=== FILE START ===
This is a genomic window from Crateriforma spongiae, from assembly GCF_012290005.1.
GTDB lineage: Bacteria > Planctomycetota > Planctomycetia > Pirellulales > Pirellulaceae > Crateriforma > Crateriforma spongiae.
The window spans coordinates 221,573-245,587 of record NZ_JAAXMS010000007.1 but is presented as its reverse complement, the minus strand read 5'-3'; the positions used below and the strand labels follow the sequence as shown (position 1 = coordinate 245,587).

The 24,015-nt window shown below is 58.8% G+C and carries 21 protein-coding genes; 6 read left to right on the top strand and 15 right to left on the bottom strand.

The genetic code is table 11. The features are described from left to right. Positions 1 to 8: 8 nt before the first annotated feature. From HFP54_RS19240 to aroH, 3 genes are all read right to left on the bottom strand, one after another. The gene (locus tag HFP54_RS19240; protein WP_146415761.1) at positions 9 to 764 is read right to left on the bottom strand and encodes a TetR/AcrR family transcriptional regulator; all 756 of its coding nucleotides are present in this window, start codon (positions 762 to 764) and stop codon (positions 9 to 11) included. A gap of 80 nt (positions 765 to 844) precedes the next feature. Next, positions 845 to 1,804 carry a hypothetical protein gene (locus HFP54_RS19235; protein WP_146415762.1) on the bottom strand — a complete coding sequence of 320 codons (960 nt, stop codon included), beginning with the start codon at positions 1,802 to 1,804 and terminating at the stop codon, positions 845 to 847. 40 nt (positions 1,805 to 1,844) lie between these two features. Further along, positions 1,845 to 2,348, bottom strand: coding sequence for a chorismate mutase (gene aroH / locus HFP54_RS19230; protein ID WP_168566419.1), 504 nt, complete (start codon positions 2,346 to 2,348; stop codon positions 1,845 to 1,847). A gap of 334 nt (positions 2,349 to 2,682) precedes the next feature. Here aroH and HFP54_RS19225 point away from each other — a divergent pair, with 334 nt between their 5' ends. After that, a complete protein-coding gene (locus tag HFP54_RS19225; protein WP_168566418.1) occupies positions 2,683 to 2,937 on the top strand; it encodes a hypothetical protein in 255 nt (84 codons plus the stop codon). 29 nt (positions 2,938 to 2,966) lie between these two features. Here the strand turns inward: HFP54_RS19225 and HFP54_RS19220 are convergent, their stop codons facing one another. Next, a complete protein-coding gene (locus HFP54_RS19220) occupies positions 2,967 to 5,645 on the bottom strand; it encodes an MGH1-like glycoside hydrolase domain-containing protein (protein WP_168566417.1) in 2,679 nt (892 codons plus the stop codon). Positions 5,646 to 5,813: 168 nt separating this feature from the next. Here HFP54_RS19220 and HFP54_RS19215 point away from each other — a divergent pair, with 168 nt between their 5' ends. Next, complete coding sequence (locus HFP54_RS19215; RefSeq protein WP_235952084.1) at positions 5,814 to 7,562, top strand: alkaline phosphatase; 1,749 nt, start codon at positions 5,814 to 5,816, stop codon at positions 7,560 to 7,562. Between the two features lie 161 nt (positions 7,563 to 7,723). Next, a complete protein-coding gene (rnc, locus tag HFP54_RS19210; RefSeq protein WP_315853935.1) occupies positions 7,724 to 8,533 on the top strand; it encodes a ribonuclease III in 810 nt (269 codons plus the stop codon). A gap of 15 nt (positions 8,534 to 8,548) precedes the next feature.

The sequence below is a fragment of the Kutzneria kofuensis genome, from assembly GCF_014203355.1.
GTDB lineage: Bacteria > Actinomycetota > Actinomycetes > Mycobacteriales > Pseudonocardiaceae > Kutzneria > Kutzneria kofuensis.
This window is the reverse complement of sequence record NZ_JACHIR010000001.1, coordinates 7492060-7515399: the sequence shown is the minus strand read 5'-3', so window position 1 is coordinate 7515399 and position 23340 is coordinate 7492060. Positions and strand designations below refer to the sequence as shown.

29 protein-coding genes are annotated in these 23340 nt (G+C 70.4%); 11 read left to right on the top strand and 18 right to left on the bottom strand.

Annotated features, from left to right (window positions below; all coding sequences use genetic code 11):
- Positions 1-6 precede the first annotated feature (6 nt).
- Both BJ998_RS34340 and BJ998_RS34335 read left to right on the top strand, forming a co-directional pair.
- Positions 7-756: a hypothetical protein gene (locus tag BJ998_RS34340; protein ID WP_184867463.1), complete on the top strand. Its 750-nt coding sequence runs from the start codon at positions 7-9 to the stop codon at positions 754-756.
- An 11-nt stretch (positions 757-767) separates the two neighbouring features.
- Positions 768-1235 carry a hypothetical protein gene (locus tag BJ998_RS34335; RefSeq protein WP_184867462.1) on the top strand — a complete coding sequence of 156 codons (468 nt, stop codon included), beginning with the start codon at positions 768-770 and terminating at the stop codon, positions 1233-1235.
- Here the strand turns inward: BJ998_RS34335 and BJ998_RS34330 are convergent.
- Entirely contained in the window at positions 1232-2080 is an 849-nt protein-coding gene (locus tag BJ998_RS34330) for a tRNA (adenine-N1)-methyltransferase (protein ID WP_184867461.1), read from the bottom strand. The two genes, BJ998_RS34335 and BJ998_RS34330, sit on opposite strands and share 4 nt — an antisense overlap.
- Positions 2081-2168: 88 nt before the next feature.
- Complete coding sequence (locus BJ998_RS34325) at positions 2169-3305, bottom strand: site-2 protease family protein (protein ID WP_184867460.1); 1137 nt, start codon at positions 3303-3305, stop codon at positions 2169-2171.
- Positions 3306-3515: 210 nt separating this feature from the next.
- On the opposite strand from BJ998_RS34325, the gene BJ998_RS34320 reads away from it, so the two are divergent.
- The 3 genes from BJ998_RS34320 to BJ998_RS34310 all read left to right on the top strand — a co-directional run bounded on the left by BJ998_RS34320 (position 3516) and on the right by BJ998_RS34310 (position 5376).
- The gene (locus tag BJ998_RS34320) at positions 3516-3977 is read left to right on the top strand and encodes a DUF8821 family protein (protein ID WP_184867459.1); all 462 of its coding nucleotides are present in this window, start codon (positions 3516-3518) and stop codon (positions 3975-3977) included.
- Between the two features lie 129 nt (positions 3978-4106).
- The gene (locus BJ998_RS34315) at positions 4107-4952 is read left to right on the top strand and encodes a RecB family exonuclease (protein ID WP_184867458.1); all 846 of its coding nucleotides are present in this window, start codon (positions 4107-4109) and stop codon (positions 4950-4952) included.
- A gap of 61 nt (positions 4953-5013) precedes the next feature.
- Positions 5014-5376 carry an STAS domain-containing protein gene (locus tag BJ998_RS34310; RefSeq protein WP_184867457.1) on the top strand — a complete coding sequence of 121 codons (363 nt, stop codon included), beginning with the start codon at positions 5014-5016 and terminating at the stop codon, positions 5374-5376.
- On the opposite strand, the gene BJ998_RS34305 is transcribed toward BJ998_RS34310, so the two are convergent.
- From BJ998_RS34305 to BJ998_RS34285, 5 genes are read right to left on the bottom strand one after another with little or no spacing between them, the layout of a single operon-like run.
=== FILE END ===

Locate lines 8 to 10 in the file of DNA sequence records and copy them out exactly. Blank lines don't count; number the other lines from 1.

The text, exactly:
This window is the reverse complement of sequence record NZ_JACHIR010000001.1, coordinates 7492060-7515399: the sequence shown is the minus strand read 5'-3', so window position 1 is coordinate 7515399 and position 23340 is coordinate 7492060. Positions and strand designations below refer to the sequence as shown.

29 protein-coding genes are annotated in these 23340 nt (G+C 70.4%); 11 read left to right on the top strand and 18 right to left on the bottom strand.

Annotated features, from left to right (window positions below; all coding sequences use genetic code 11):